Libertarian candidates have some choices to make. There are two ways to go.
The first is to run for a small, non-partisan office. This could be anything from a water or cemetery board to a school board. These are very winnable races. Where you don’t necessarily talk about your political beliefs, but you practice them. You influence policy. Make decisions, and actually govern. School boards are a great race for this. Do not expect that people will know that you are Libertarian, do not attempt to change the world overnight. Especially on a school board – this one should be handled carefully, but can be a launching point for a politician to actually get elected to higher office. Someone who has served on a school board for 4-8 years, putting in the time, the hard work, will have some reputation and network that may help to win a legislative, or city council race.
The second is to run an educational campaign. There might be a race in your district that has no opponent, or where you just have a particular passion, but not any real hope of winning. In this type of campaign, you would run a legitimate campaign, maximizing your exposure, taking every opportunity to speak to voters and to get out the Libertarian message. All the while knowing that there is not much chance of winning. These campaigns are generally run for education and information – a way to expose people to Libertarian ideas, and talk about better government.
No matter which strategy you decide on, never enter into a race for a job that you wouldn’t take, unless it is a strategy. For instance, one time Ruth Bennett ran for Lt. Governor on the platform that, if elected, she would abolish the office of Lt. Governor. Jack Tanner, and a couple of our Florida Libertarians, got elected to a board that accomplished nothing, and cost taxpayers a lot of money, and then they shut it down. All brilliant Libertarian strategists. Thank you, gentlepeople.
What do you plan to do? Need help deciding? Go to your county auditor, or secretary of State’s website, and see what offices are up for election this fall.
What sounds attractive or interesting to you? What fits with your interests, skills?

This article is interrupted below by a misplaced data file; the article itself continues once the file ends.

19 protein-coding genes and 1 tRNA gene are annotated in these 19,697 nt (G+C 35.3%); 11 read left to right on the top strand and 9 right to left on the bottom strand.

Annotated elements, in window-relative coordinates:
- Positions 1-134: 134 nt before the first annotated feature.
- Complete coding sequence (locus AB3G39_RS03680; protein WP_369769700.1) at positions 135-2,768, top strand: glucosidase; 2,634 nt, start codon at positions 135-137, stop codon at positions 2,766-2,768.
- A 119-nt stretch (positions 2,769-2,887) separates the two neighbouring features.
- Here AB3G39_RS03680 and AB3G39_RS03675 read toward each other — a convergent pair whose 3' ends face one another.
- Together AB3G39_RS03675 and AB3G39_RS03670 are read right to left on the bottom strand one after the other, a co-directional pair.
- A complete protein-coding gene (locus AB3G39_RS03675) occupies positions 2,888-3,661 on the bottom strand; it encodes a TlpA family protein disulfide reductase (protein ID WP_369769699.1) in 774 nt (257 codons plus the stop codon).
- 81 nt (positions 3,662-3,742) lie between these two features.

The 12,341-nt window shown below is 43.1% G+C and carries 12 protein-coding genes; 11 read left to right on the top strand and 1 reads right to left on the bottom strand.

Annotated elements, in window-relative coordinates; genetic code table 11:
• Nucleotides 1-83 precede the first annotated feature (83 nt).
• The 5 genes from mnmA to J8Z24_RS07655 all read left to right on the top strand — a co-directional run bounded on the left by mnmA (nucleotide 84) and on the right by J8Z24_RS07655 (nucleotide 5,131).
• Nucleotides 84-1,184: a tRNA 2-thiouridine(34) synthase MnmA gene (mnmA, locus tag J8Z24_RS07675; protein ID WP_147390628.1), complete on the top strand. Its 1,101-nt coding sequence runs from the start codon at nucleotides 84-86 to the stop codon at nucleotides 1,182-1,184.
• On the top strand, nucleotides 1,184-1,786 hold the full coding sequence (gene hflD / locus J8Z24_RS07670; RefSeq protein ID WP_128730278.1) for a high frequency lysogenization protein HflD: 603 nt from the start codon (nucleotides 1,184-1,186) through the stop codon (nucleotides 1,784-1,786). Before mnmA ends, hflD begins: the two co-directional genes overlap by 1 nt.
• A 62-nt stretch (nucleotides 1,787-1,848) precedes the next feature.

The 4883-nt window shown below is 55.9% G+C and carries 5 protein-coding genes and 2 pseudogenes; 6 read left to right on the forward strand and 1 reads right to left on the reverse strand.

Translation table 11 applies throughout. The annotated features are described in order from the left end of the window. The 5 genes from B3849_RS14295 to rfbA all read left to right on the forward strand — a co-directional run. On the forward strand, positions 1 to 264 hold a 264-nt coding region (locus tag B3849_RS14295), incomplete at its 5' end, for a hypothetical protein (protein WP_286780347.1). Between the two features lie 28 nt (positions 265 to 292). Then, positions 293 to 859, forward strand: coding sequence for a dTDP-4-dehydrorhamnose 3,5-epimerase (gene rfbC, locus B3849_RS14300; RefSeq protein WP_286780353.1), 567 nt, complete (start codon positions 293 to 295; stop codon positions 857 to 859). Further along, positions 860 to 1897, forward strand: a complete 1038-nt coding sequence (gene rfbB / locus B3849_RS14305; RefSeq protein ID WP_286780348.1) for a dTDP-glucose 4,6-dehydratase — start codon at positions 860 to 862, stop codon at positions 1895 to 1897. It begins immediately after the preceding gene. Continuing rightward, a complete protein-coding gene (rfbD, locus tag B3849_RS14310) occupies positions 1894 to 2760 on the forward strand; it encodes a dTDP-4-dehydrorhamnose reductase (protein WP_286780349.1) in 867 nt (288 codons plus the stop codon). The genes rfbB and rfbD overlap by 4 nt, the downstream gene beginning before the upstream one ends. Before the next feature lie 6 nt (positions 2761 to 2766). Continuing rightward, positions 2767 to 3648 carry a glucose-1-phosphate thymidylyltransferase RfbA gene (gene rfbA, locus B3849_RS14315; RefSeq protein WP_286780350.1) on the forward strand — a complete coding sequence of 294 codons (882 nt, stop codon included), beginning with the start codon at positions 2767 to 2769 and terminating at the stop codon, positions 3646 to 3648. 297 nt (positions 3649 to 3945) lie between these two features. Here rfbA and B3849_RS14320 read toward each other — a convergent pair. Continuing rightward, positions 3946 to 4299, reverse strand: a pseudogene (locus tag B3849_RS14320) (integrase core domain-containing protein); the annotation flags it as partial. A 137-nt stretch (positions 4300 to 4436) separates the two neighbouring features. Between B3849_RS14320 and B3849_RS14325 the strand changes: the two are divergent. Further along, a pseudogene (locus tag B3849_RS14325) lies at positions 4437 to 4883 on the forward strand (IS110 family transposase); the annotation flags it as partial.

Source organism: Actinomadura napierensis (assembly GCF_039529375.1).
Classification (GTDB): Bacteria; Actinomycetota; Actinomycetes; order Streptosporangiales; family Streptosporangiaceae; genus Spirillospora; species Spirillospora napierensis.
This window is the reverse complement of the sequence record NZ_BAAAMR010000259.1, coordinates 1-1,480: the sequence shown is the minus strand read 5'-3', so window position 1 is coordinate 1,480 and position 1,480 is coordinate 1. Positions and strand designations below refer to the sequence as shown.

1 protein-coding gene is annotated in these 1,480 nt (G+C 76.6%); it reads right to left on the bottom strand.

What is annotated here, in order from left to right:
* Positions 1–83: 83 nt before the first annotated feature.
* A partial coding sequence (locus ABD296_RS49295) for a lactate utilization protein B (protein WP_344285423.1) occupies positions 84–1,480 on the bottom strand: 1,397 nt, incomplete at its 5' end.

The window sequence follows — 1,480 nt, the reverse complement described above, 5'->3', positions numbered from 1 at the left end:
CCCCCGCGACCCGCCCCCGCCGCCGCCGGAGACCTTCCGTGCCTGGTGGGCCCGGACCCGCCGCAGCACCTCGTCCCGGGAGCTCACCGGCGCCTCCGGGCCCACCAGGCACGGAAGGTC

Once you have an office in mind, start doing the research.
- What are the issues?
- Is this office something that has been in the news recently? Corrupt? Incompetent?
- Spending too much money?
- Look up Voter Guide Statements for the race in past years.
- Pay particular attention to the statement of the winner.
- Start to write a statement that incorporates Libertarian values. Be careful that you don’t include any information that, no matter how true or Libertarian, has no connection to the office. (In other words, in a City Council race, you do not mention federal or state issues. This is not where you talk about your 911 Truth beliefs, or your Birther convictions, or your desire to build ZeroG space stations.)
- Get a photo taken – preferably a professional shot. Dress for a professional job interview (it is!), and be cautious about any emblems, symbols, or backgrounds. You want a photo that makes you look relaxed, confident, and approachable. Susan Hogarth reviewed a lot of candidate photos last season – I found it helpful.
- Have you been in touch with your local LP affiliate to ask for endorsement, campaign help, volunteers? Do it now. This is also a good place to start to get help from Libertarians with your Voter Guide Statement and talking points.
- Put together a list of friends, family, business contacts and organizations that you can ask for donations and help. Even people who don’t have money usually have something that they can help you with. Putting up signs. Sending out an eMail on your behalf. Phone numbers of people who do have money. Ideas.
- Get online, and find a domain name. JoeSmithForCongress.org. Do not use JoeSmithForCongress.freewebs.com, or something like that. It should be simple, understandable, easy.
- Google Calendar (Great for scheduling candidate events! The entire team can access the calendar.),
- Google Docs (for leaving Voter Guide Statement, photos and position papers, literature for events, etc.)
Get a Facebook account for the campaign. Be sure that it is used for only campaign things. No pictures of you doing beer bongs at a frat party. Which means be careful who you friend. Maybe the campaign account is named Willis Campaign, or Willis for Congress. Or rather than a whole account, set up a Fan page and group for the campaign.